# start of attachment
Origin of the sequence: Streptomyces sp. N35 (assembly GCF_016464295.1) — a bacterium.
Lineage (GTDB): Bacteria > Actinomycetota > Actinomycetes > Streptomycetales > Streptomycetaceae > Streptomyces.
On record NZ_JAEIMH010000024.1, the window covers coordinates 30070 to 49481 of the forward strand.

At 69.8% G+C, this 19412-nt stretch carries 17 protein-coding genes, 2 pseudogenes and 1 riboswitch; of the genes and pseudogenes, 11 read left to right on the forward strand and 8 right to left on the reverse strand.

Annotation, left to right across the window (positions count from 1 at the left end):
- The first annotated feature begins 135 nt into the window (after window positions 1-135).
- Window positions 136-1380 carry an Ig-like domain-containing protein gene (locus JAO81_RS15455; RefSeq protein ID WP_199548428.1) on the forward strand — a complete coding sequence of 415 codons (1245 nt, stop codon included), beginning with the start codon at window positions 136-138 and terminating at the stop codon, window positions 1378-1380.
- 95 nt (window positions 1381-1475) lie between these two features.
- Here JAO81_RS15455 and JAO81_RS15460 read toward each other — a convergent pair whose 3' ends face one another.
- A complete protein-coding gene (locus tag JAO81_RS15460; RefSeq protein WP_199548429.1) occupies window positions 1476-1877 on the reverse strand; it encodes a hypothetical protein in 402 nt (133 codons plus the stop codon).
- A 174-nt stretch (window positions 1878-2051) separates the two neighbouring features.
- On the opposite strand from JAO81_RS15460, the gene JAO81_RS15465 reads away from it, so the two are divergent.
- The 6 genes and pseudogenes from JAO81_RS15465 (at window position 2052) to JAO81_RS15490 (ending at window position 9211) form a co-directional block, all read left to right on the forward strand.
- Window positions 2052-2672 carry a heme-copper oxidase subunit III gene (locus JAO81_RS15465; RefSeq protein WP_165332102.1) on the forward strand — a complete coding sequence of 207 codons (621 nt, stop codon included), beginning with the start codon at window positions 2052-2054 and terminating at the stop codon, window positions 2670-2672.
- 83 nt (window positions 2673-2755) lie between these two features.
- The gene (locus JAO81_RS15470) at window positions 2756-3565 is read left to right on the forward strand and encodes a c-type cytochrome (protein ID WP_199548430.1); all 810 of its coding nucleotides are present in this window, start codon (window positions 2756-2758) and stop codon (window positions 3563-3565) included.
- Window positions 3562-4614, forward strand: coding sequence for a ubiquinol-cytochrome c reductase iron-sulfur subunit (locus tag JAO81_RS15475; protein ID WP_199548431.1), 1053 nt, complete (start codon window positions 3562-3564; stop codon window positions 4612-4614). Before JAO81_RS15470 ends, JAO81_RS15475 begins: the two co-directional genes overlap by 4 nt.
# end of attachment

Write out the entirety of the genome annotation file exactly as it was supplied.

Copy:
Origin of the sequence: Streptomyces sp. N35 (assembly GCF_016464295.1) — a bacterium.
Lineage (GTDB): Bacteria > Actinomycetota > Actinomycetes > Streptomycetales > Streptomycetaceae > Streptomyces.
On record NZ_JAEIMH010000024.1, the window covers coordinates 30070 to 49481 of the forward strand.

At 69.8% G+C, this 19412-nt stretch carries 17 protein-coding genes, 2 pseudogenes and 1 riboswitch; of the genes and pseudogenes, 11 read left to right on the forward strand and 8 right to left on the reverse strand.

Annotation, left to right across the window (positions count from 1 at the left end):
- The first annotated feature begins 135 nt into the window (after window positions 1-135).
- Window positions 136-1380 carry an Ig-like domain-containing protein gene (locus JAO81_RS15455; RefSeq protein ID WP_199548428.1) on the forward strand — a complete coding sequence of 415 codons (1245 nt, stop codon included), beginning with the start codon at window positions 136-138 and terminating at the stop codon, window positions 1378-1380.
- 95 nt (window positions 1381-1475) lie between these two features.
- Here JAO81_RS15455 and JAO81_RS15460 read toward each other — a convergent pair whose 3' ends face one another.
- A complete protein-coding gene (locus tag JAO81_RS15460; RefSeq protein WP_199548429.1) occupies window positions 1476-1877 on the reverse strand; it encodes a hypothetical protein in 402 nt (133 codons plus the stop codon).
- A 174-nt stretch (window positions 1878-2051) separates the two neighbouring features.
- On the opposite strand from JAO81_RS15460, the gene JAO81_RS15465 reads away from it, so the two are divergent.
- The 6 genes and pseudogenes from JAO81_RS15465 (at window position 2052) to JAO81_RS15490 (ending at window position 9211) form a co-directional block, all read left to right on the forward strand.
- Window positions 2052-2672 carry a heme-copper oxidase subunit III gene (locus JAO81_RS15465; RefSeq protein WP_165332102.1) on the forward strand — a complete coding sequence of 207 codons (621 nt, stop codon included), beginning with the start codon at window positions 2052-2054 and terminating at the stop codon, window positions 2670-2672.
- 83 nt (window positions 2673-2755) lie between these two features.
- The gene (locus JAO81_RS15470) at window positions 2756-3565 is read left to right on the forward strand and encodes a c-type cytochrome (protein ID WP_199548430.1); all 810 of its coding nucleotides are present in this window, start codon (window positions 2756-2758) and stop codon (window positions 3563-3565) included.
- Window positions 3562-4614, forward strand: coding sequence for a ubiquinol-cytochrome c reductase iron-sulfur subunit (locus tag JAO81_RS15475; protein ID WP_199548431.1), 1053 nt, complete (start codon window positions 3562-3564; stop codon window positions 4612-4614). Before JAO81_RS15470 ends, JAO81_RS15475 begins: the two co-directional genes overlap by 4 nt.